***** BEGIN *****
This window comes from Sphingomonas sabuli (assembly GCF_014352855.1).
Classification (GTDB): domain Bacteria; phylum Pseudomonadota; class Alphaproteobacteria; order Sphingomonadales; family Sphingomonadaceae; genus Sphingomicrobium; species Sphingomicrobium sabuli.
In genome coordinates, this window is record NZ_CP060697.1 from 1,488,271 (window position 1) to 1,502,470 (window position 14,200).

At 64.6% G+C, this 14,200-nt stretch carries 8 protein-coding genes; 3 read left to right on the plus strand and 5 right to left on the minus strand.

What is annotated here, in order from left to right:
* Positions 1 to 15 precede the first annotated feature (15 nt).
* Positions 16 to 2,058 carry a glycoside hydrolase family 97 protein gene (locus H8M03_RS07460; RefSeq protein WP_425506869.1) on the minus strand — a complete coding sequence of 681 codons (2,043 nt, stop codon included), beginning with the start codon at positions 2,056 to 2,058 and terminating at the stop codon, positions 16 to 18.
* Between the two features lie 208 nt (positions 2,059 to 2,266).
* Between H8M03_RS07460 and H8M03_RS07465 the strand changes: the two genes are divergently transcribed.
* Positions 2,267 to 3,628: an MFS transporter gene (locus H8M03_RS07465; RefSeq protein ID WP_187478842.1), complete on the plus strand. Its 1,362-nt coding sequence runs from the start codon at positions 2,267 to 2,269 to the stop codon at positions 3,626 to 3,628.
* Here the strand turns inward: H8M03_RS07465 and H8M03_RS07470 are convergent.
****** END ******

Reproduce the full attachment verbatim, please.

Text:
This window comes from Sphingomonas sabuli (assembly GCF_014352855.1).
Classification (GTDB): domain Bacteria; phylum Pseudomonadota; class Alphaproteobacteria; order Sphingomonadales; family Sphingomonadaceae; genus Sphingomicrobium; species Sphingomicrobium sabuli.
In genome coordinates, this window is record NZ_CP060697.1 from 1,488,271 (window position 1) to 1,502,470 (window position 14,200).

At 64.6% G+C, this 14,200-nt stretch carries 8 protein-coding genes; 3 read left to right on the plus strand and 5 right to left on the minus strand.

What is annotated here, in order from left to right:
* Positions 1 to 15 precede the first annotated feature (15 nt).
* Positions 16 to 2,058 carry a glycoside hydrolase family 97 protein gene (locus H8M03_RS07460; RefSeq protein WP_425506869.1) on the minus strand — a complete coding sequence of 681 codons (2,043 nt, stop codon included), beginning with the start codon at positions 2,056 to 2,058 and terminating at the stop codon, positions 16 to 18.
* Between the two features lie 208 nt (positions 2,059 to 2,266).
* Between H8M03_RS07460 and H8M03_RS07465 the strand changes: the two genes are divergently transcribed.
* Positions 2,267 to 3,628: an MFS transporter gene (locus H8M03_RS07465; RefSeq protein ID WP_187478842.1), complete on the plus strand. Its 1,362-nt coding sequence runs from the start codon at positions 2,267 to 2,269 to the stop codon at positions 3,626 to 3,628.
* Here the strand turns inward: H8M03_RS07465 and H8M03_RS07470 are convergent.